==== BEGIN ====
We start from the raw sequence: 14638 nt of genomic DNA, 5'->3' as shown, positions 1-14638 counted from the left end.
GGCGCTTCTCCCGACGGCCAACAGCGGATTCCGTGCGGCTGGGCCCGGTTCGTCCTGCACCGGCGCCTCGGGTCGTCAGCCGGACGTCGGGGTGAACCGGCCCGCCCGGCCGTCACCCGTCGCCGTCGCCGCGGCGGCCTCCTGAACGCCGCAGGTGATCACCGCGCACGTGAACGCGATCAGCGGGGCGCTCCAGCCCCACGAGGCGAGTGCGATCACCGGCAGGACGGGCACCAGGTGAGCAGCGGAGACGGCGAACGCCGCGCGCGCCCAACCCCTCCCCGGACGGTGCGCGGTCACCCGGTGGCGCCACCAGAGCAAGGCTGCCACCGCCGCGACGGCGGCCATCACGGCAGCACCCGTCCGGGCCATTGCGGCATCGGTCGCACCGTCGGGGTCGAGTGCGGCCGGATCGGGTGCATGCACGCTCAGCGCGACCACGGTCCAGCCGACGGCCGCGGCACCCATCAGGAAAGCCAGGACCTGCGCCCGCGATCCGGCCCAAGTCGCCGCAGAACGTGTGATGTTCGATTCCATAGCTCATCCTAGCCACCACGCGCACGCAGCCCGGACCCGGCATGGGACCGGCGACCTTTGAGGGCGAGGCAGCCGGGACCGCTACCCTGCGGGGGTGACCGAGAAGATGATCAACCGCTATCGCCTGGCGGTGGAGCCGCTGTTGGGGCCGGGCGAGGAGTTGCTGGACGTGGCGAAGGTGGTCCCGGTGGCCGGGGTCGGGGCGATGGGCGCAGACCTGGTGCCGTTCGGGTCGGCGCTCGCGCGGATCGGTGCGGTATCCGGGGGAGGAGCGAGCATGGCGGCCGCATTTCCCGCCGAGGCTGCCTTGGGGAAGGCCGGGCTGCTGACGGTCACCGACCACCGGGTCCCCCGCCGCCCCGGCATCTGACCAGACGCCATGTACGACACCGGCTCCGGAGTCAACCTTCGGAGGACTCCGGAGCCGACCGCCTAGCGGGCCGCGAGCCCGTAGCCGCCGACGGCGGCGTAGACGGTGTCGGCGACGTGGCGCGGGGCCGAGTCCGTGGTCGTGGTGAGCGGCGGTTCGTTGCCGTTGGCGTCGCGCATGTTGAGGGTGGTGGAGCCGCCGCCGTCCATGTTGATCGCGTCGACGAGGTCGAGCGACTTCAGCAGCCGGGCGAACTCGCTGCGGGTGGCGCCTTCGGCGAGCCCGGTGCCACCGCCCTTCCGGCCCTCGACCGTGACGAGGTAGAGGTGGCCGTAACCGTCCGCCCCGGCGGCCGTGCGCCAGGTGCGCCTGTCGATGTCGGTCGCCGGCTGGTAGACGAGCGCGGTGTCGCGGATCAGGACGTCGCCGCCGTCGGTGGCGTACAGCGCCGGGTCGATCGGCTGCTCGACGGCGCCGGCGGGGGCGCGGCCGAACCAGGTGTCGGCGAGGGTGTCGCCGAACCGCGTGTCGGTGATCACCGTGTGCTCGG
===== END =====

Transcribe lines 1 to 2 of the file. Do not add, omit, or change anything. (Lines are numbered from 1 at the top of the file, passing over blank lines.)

We start from the raw sequence: 14638 nt of genomic DNA, 5'->3' as shown, positions 1-14638 counted from the left end.
GGCGCTTCTCCCGACGGCCAACAGCGGATTCCGTGCGGCTGGGCCCGGTTCGTCCTGCACCGGCGCCTCGGGTCGTCAGCCGGACGTCGGGGTGAACCGGCCCGCCCGGCCGTCACCCGTCGCCGTCGCCGCGGCGGCCTCCTGAACGCCGCAGGTGATCACCGCGCACGTGAACGCGATCAGCGGGGCGCTCCAGCCCCACGAGGCGAGTGCGATCACCGGCAGGACGGGCACCAGGTGAGCAGCGGAGACGGCGAACGCCGCGCGCGCCCAACCCCTCCCCGGACGGTGCGCGGTCACCCGGTGGCGCCACCAGAGCAAGGCTGCCACCGCCGCGACGGCGGCCATCACGGCAGCACCCGTCCGGGCCATTGCGGCATCGGTCGCACCGTCGGGGTCGAGTGCGGCCGGATCGGGTGCATGCACGCTCAGCGCGACCACGGTCCAGCCGACGGCCGCGGCACCCATCAGGAAAGCCAGGACCTGCGCCCGCGATCCGGCCCAAGTCGCCGCAGAACGTGTGATGTTCGATTCCATAGCTCATCCTAGCCACCACGCGCACGCAGCCCGGACCCGGCATGGGACCGGCGACCTTTGAGGGCGAGGCAGCCGGGACCGCTACCCTGCGGGGGTGACCGAGAAGATGATCAACCGCTATCGCCTGGCGGTGGAGCCGCTGTTGGGGCCGGGCGAGGAGTTGCTGGACGTGGCGAAGGTGGTCCCGGTGGCCGGGGTCGGGGCGATGGGCGCAGACCTGGTGCCGTTCGGGTCGGCGCTCGCGCGGATCGGTGCGGTATCCGGGGGAGGAGCGAGCATGGCGGCCGCATTTCCCGCCGAGGCTGCCTTGGGGAAGGCCGGGCTGCTGACGGTCACCGACCACCGGGTCCCCCGCCGCCCCGGCATCTGACCAGACGCCATGTACGACACCGGCTCCGGAGTCAACCTTCGGAGGACTCCGGAGCCGACCGCCTAGCGGGCCGCGAGCCCGTAGCCGCCGACGGCGGCGTAGACGGTGTCGGCGACGTGGCGCGGGGCCGAGTCCGTGGTCGTGGTGAGCGGCGGTTCGTTGCCGTTGGCGTCGCGCATGTTGAGGGTGGTGGAGCCGCCGCCGTCCATGTTGATCGCGTCGACGAGGTCGAGCGACTTCAGCAGCCGGGCGAACTCGCTGCGGGTGGCGCCTTCGGCGAGCCCGGTGCCACCGCCCTTCCGGCCCTCGACCGTGACGAGGTAGAGGTGGCCGTAACCGTCCGCCCCGGCGGCCGTGCGCCAGGTGCGCCTGTCGATGTCGGTCGCCGGCTGGTAGACGAGCGCGGTGTCGCGGATCAGGACGTCGCCGCCGTCGGTGGCGTACAGCGCCGGGTCGATCGGCTGCTCGACGGCGCCGGCGGGGGCGCGGCCGAACCAGGTGTCGGCGAGGGTGTCGCCGAACCGCGTGTCGGTGATCACCGTGTGCTCGG